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Enzymatic Conversion of Sugarcane Lignocellulosic Biomass as a Platform for the Production of Ethanol, Enzymes and Nanocellulose

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The conversion of sugarcane lignocellulosic biomass into fuels, chemicals and high-value materials using the biochemical pathway is considered the most sustainable alternative for the implementation of future biorefineries. Actually, the first large-scale cellulosic ethanol plants that have started operating worldwide apply the enzymatic hydrolysis process to convert biomass into simple sugars that are fermented to ethanol by yeasts. However, several technological challenges still need to be addressed in order to obtain commercially competitive products. This review describes current challenges and perspectives regarding the enzymatic hydrolysis step for processing sugarcane lignocellulosic biomass within the biorefinery. Recent developments in terms of process configuration strategies and opportunities for the implementation of a sugarcane biorefinery, in which the production of ethanol is integrated into the production of high-value products such as enzymes and nanocellulose, are discussed in view of the demands of the current bioeconomy.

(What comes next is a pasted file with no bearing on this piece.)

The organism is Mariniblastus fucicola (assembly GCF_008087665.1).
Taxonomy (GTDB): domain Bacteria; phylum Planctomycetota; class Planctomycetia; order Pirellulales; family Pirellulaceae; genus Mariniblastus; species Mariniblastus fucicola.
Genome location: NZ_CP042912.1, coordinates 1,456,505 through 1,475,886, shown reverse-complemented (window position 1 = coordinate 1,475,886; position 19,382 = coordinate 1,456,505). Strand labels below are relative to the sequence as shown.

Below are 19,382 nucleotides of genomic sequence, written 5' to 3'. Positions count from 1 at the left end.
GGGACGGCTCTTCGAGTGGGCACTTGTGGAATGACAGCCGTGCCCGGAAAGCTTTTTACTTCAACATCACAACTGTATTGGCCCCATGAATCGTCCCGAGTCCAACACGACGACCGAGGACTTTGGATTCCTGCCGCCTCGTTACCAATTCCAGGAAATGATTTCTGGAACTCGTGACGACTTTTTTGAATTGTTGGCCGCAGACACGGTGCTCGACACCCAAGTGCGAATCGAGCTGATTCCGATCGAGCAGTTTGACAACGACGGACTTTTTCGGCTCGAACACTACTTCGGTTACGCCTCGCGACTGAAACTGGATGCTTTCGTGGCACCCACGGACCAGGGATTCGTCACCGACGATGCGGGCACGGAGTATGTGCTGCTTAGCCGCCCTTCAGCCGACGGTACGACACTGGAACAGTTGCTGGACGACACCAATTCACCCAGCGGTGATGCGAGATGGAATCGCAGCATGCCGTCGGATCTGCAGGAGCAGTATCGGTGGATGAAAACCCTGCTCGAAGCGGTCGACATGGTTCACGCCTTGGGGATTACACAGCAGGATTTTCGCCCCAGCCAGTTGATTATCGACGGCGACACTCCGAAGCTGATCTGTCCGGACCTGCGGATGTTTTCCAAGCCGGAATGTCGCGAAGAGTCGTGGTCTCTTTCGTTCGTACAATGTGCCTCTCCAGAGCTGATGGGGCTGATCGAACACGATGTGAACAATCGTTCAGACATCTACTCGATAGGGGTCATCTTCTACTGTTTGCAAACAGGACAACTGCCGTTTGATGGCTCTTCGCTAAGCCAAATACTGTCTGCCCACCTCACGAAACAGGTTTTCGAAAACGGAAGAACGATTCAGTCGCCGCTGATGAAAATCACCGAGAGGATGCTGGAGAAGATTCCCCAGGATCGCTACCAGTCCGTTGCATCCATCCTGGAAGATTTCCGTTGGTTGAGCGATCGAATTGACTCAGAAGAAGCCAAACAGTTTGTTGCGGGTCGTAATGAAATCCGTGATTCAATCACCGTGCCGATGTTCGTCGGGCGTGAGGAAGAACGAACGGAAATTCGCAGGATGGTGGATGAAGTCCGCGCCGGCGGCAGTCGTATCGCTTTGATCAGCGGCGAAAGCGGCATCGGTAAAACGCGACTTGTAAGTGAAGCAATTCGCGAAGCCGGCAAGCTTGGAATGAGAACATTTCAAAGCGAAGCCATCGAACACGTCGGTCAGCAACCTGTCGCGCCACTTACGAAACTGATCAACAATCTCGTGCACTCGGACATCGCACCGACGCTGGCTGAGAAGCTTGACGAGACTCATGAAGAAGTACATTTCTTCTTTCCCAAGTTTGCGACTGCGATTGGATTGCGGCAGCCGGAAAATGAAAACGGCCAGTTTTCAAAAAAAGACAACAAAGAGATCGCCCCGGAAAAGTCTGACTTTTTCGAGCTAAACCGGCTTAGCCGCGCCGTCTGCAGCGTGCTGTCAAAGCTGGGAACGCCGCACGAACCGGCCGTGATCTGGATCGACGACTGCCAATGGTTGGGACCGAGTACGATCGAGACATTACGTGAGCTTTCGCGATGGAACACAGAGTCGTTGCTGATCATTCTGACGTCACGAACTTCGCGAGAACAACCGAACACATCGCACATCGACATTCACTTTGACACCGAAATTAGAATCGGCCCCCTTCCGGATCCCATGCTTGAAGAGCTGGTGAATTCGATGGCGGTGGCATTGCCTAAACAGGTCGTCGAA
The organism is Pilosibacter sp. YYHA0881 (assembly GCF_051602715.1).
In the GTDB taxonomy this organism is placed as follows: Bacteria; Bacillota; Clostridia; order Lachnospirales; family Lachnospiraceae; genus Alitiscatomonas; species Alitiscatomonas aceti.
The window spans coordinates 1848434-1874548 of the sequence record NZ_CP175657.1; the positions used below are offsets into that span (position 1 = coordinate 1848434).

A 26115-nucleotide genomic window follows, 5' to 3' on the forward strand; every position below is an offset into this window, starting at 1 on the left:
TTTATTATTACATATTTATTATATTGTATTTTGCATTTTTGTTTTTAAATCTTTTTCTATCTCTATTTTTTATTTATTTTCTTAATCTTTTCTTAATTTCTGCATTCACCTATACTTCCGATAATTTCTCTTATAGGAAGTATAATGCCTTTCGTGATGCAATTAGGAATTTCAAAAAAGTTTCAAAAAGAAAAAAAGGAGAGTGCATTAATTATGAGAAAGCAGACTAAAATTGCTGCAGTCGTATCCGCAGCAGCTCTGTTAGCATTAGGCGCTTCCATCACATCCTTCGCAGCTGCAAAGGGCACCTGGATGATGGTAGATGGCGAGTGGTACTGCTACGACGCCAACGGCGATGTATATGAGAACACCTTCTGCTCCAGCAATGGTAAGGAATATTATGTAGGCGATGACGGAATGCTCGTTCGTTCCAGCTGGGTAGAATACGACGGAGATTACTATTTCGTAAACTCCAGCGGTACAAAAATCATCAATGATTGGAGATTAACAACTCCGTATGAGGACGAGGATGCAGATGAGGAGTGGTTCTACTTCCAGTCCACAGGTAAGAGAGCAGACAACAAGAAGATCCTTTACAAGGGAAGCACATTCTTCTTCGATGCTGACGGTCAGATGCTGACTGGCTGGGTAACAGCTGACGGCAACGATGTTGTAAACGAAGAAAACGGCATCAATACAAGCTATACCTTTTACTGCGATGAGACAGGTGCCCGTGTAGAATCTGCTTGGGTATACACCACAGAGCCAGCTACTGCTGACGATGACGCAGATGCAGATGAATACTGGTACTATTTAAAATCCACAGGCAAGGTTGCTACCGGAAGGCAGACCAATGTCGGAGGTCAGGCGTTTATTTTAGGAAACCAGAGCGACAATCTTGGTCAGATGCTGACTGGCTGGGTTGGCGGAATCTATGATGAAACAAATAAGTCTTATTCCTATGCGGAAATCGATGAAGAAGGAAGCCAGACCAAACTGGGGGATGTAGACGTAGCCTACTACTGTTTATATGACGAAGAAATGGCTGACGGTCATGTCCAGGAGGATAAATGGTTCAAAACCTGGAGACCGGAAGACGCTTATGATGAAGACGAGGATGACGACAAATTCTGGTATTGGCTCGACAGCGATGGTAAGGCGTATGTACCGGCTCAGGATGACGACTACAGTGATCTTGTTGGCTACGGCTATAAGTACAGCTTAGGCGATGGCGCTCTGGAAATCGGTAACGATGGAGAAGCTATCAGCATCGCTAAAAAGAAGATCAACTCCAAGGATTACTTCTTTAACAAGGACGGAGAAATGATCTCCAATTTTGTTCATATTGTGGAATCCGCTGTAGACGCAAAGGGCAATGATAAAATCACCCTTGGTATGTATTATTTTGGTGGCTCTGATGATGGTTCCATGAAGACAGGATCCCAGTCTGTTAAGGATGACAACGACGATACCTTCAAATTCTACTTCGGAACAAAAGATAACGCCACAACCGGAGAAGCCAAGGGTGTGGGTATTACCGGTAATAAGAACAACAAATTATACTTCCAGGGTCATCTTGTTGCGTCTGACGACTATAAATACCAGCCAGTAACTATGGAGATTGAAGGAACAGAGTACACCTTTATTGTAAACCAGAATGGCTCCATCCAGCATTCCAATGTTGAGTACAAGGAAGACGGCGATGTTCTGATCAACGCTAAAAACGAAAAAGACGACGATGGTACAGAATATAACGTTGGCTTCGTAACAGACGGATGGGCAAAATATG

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Keywords: BIOETHANOL; BIOREFINERY; ENZYMATIC HYDROLYSIS; NANOCELLULOSE; SUGARCANE

Document Type: Research Article

Publication date: 01 March 2018

This article was made available online on 05 September 2017 as a Fast Track article with title: "Enzymatic Conversion of Sugarcane Lignocellulosic Biomass as a Platform for the Production of Ethanol, Enzymes and Nanocellulose".

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  • The Journal of Renewable Materials (JRM) publishes high quality peer reviewed original research on macromolecules and additives obtained from renewable/biobased resources. Utilizing a multidisciplinary approach, JRM introduces cutting-edge research on biobased monomers, polymers, additives (both organic and inorganic), their blends and composites. It showcases both fundamental aspects and new applications for renewable materials. The fundamental theories and topics pertain to chemistry of biobased monomers, macromoners and polymers, their structure-property relationship, processing using sustainable methods, characterization (spectroscopic, morphological, thermal, mechanical, and rheological), bio and environmental degradation, and life cycle analysis. Demonstration of use of renewable materials and composites in applications including adhesives, bio and environmentally degradable structures, biomedicine, construction, electrical & electronics, mechanical, mendable and self-healing systems, optics, packaging, recycling, shape-memory, and stimulus responsive systems will be presented.
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